Candace found a different way to deal with the stress of the job. “When you take calls, there’s a ton of adrenaline,” she said. “In some weird way, it’s kind of like a high.” Candace says she bought a sports car and would “drive way, way too fast” to try to replicate the adrenaline rush. “I wasn’t taking care of myself,” she said. “I wasn’t dealing with anything, and that’s when I realized I just can’t do this anymore.” Candace sought therapy and is taking classes in hopes of transitioning out of her dispatch job.


Troy believes the long, sedentary hours contribute to the internal belief that 911 telecommunicators are lazy. “The vast majority of dispatchers are overweight because we don’t move. We don’t get breaks; we eat at the console—healthy options you can eat while typing are pretty limited. Plus, stress eating is a very real thing,” he said. “Then an officer will come in and say ‘All you do is sit around and talk on the phone. Why are you so tired?’’

When PTSD goes untreated, it can lead to “avoidance coping behaviors” like binge drinking, avoiding social situations, and disordered eating, according to Lilly. About 83 percent of dispatchers are overweight or obese, according to one study she conducted. “Getting fat and alcoholic is pretty common,” Troy said.

“I know people who've been dispatching for 27 years and I don’t know how they do it. I think they're crazy. I just want to ask, ‘Why? Why are you doing this? Do you hate yourself that much?’”

The days aren’t always filled with traumatic calls. But even mundane calls aren’t exactly a welcome respite, since there’s always the chance that they’re preventing a call about a real emergency from getting through. Troy explains the bizarre juxtaposition of calls he’s gotten: “‘My child won't eat his broccoli. I need a police officer to come up and talk to him.’ But then the next call will be ‘the prisoner I was guarding at this hospital just stole my gun and now he’s running around the hospital with it.’” Because dispatchers never know which kind of call it’s going to be, they’re often stuck in a heightened fight-or-flight state—ready to react to the next life-and-death situation.


Several 911 telecommunicators who spoke to VICE said they avoid social situations because people who don’t really understand their job will ask them about “all the gory details.” “I’m just like, ‘do you really want to hear about this?’” said Candace. “‘Do you really want me to tell you about the couple that was in a motorcycle accident and the boyfriend died? And how I had to shut down the highway because the girlfriend was so inconsolable?’”

It can be easier for dispatchers to simply avoid situations where people might ask about their job. Acosta said that before the detective was killed, she and her cousin frequently talked on the phone. But “not long ago, [my cousin] told me, ‘After Wally [the detective] was killed, you stopped wanting to talk to me on the phone, and you withdrew from events.’ It’s probably true,” she admitted. “I don’t trust anybody because of what I’ve seen. It changes you as a person. It changes how your family sees you.”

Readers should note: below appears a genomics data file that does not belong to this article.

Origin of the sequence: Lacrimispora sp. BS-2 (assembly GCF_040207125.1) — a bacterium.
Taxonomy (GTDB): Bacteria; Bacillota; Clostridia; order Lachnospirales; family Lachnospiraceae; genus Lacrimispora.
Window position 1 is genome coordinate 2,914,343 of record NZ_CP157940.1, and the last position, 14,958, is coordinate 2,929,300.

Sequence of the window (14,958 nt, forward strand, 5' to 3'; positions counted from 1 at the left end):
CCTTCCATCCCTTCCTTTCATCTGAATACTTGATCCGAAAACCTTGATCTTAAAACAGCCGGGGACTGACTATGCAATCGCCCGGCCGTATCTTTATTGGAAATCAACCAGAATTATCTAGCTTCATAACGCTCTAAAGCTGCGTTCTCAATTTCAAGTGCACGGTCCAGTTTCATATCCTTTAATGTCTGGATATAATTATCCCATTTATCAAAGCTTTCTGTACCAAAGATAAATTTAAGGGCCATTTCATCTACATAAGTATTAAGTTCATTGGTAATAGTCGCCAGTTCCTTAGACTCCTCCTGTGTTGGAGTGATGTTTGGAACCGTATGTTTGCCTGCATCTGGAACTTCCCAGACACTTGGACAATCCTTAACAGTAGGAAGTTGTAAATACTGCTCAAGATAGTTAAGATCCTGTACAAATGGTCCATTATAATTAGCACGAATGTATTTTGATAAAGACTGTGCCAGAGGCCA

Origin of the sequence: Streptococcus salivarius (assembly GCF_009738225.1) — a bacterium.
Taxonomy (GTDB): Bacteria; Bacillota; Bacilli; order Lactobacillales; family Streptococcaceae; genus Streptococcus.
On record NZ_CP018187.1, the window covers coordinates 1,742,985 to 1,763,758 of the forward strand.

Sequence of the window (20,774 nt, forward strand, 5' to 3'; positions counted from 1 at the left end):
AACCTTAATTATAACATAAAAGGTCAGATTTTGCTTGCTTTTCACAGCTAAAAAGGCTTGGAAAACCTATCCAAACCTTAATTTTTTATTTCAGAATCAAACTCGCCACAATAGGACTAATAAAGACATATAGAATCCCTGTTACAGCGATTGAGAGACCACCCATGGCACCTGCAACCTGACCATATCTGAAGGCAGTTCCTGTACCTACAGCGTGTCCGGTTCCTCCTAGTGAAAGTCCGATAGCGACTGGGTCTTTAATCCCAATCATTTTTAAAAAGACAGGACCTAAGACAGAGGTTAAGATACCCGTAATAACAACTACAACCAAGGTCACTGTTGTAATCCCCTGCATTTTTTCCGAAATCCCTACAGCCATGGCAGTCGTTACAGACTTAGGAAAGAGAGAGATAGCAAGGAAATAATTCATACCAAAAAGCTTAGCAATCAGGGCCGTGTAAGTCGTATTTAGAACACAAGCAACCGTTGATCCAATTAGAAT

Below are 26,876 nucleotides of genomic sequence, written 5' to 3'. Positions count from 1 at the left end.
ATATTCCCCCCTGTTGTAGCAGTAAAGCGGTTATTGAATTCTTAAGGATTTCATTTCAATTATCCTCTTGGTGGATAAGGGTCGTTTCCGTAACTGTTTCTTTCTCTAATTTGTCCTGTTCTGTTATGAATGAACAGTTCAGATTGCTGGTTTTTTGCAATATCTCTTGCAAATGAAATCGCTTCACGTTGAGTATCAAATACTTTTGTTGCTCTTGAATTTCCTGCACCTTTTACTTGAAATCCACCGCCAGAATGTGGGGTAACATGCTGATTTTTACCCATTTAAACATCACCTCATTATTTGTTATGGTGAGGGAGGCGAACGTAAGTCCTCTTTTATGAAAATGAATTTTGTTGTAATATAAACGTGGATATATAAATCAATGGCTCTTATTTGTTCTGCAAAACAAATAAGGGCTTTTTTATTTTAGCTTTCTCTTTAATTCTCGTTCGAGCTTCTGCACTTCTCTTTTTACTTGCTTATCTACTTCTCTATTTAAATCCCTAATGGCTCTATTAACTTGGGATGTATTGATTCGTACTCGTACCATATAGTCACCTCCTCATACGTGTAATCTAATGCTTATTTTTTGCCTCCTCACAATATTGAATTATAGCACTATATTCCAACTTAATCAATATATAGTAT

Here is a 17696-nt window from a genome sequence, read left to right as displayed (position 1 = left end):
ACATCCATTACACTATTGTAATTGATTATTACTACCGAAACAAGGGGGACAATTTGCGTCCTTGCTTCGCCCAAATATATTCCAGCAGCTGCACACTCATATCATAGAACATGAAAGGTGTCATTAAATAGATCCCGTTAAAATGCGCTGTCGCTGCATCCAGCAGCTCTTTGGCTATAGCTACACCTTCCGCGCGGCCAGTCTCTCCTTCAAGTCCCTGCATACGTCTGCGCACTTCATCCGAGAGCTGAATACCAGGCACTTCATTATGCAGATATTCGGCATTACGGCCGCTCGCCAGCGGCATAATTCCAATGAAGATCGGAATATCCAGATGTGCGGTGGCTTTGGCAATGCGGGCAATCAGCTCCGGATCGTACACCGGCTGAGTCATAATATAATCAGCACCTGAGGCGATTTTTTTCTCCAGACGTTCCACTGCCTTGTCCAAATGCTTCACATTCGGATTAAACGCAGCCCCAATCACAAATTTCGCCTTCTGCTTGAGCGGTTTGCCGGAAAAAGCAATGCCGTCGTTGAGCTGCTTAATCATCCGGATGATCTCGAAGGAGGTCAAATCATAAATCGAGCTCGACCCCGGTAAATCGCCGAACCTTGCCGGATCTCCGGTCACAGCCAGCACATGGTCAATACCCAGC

The stress of the job often leads to burnout. Candace has been doing it for 12 years and says she’s hit her limit, though she knows people who have been doing it for decades.

“I know people who've been dispatching for 27 years and I don’t know how they do it. I think they're crazy,” she said. "I just want to ask, ‘Why? Why are you doing this? Do you hate yourself that much?’”


Lilly believes more can be done to support dispatchers, especially during training, making them more equipped for the challenges of the job. “Folks in the public safety field should know in advance that having a reaction to distressing events is normal. And that using things like avoidant coping is a real problem,” she said. Because avoidant coping prevents someone from processing events, “it kind of cascades into a lot of these other PTSD symptoms,” Lilly explained. She’d also like to see more acknowledgment that PTSD is treatable. “Just because you are diagnosed with PTSD doesn’t mean you’re going to have it for your whole life,” she said.


Lilly said that the stigma around admitting to mental health struggles or reaching out to a mental health professional is still very real in public safety circles. While she hopes that changes, she believes in the importance of peer support networks. “Just reaching out to a peer who understands the work and can empathize can help mitigate some of that early avoidance,” she said.

Candace makes an effort to do exactly that with her coworkers. She’s been open about seeking therapy and has encouraged other emergency services personnel to talk to her if they’re struggling.

“I've gone to deputies and firefighters and said, ‘Listen: if you want to talk, you can come to me. Because none of us are 100 percent okay and we’re here to help each other,’” she said.

There is one legislative effort that would help dispatchers get the recognition they deserve. Congresswoman Norma Torres (CA-35), herself a former 911 dispatcher, has proposed the 911 SAVES Act, which would reclassify 911 telecommunication as a “protective service occupation”—the same classification as firefighters, paramedics, and police officers. Not only would it allow dispatchers to reap benefits like earlier retirement, but it would more accurately represent 911 telecommunicators’ role. Being classified as a first responder, Candance said, “is about the respect. Period.”

Though there is bipartisan support for the legislation, it’ll likely face opposition from both dispatch agencies and municipalities that don’t want or can’t afford to pay the benefits that come with first responder classification. VICE reached out to Congresswoman Torres to discuss the 911 SAVES Act but didn’t get a response.

In the meantime, some smaller government bodies have started to take action. Texas has reclassified 911 dispatchers as first responders, as have two counties in Colorado. Other states are currently considering similar legislation.

The dispatchers VICE spoke with all seem, in varying degrees, to be resigned to the fact that PTSD is an inevitability on the job. What keeps call takers and dispatchers going is the small fraction of calls where they can have a positive impact.

“There are times when you’ve instructed an infant’s brother how to do CPR and it saves the baby’s life and it’s the best feeling in the world,” Acosta said.

“Look, we just want to be able to help someone, that's why we're in this,” Candace agreed. “The shit we have to handle is terrible. And there's a lot of ways that this whole setup could be better.”

“But we are in it to help people,” she added. “We’re going to do it until we can’t anymore.”